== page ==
Areas of expertise include, for example, advising and assisting with: drafting and negotiating high value art transaction agreements; researching provenance and authenticity; dealings at international public art auctions and art fairs; legal and business dimensions of artists’ practices; cross-border sales, customs and import taxes; artists’ estate planning, and estate management after death; recovery and restitution of art lost through theft or war looting or illegal export; museum and gallery institutions and foundations; artist’s intellectual property rights. Some lawyers specialise in advocacy before courts where art or art-related issues are being litigated. Whether advising or litigating, relevant art law may be confined to national laws; but because art transactions or projects or litigation increasingly transcend national jurisdictional boundaries, they frequently require additional consideration of international art law. Significant developments over the past four decades have transformed the art law landscape, including the following examples.

In the 1980s intellectual property rights were improved throughout most countries in the world through major enhancements to the worldwide Berne Convention for the Protection of Literary and Artistic Works. These were implemented across the EU’s Member States and enacted into UK law via the Copyright Designs and Patents Act 1988. Copyright ownership was reformed so that it is automatically acquired by authors of original artworks, and artist’s moral rights (to claim/deny authorship and prevent mal-treatment of their works) were introduced; all such rights lasted for the artist’s life plus 50 then (through international agreement from 1996) for 70 years after death.

Also implemented across the EU’s Member States, and enacted into UK law in 2006, is the Artist’s Resale Right: this automatically gives EU-citizen artists a legal right to a small percentage of the resale price whenever one of their artworks is sold in the secondary market by an EU-based art-market professional. The right lasts for the artist’s life plus 70 years after death.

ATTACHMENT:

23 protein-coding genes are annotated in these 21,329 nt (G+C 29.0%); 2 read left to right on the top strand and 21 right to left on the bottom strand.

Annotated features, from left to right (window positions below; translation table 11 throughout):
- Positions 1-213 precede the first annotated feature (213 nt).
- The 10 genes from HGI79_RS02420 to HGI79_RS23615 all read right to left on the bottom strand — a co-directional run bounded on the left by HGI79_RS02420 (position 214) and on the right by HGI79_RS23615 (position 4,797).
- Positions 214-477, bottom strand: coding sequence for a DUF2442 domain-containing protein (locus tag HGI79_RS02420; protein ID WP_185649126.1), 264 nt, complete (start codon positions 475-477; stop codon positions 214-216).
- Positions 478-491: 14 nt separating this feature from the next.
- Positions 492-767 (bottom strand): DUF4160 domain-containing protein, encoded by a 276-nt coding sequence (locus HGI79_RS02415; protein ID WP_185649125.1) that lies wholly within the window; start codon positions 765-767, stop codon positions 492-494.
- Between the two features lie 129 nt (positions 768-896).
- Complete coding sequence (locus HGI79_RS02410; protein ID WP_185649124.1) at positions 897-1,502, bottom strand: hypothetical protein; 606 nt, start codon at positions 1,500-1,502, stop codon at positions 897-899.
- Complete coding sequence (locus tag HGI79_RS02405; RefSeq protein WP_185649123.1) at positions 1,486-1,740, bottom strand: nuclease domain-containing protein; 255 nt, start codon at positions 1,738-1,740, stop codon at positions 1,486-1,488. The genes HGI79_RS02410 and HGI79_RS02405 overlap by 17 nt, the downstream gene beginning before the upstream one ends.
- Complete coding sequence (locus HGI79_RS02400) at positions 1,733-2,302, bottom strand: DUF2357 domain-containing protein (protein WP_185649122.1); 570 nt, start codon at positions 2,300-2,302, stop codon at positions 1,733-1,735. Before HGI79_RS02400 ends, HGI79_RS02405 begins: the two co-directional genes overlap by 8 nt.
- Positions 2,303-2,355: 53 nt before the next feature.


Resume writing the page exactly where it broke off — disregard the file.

The Washington Conference on Holocaust-Era Assets held in Washington DC in 1998 achieved consensus among many countries that committed to principles ‘to assist in resolving issues relating to Nazi-confiscated art.’ Among signatories was Austria, which that year enacted a new law facilitating recovery and restitution of Nazi-era war loot, including making publicly available records of such art. This new openness helped Maria Altmann successfully to pursue lawsuits against the Austrian Government to achieve return of five Klimt paintings that had been looted from her Vienna-based family by the occupying Nazi regime in 1939. The highpoint of Altmann’s legal success was the landmark judgment against the Austrian Government given by the US Supreme Court in 2004. The whole saga became the subject of a feature film Woman in Gold, 2015 (Origin Pictures & BBC Films).

Numerous publications on aspects of international and national art law have emerged, increasingly in recent years. Although there is no single book covering international art law comprehensively, there are many respected and useful works addressing niche art law subjects, for example: the world’s first Professor in Art Law, Leonard D. DuBoff’s  Art Law: Cases and Materials, 2010; Antoine Cadio de Iturbide’s L’Art Et La Fiscalité Du Collectionneur Dans Le Monde (Art and Taxation for the Global Collector) 2015; Jeanette Greenfield’s The Return of Cultural Treasures, 2013; Barbara Hoffman’s A Visual Artist’s Guide to Estate Planning, 2008; John Merryman’s Law, Ethics and the Visual Arts, 2007; Daniel McClean and Louisa Buck’s Commissioning Contemporary Art: A Handbook for Curators, Collectors and Artists, 2012.

Many online sites now offer current art law news and information. Since 2003 all articles published in this column have been freely available online via Artquest; this Artlaw Archive is updated regularly by adding each new column after its original publication in this journal. Forty years has delivered substantial progress and multifarious new opportunities for the law relating to visual art.

© Henry Lydiate 2016

This article is from the Artlaw Archive of Henry Lydiate's columns published in Art Monthly since 1976, and may contain out of date material. The article is for information only, and not for the purpose of providing legal advice. Readers should consult a solicitor for legal advice on specific matters. Artists can get free online legal information from Artquest.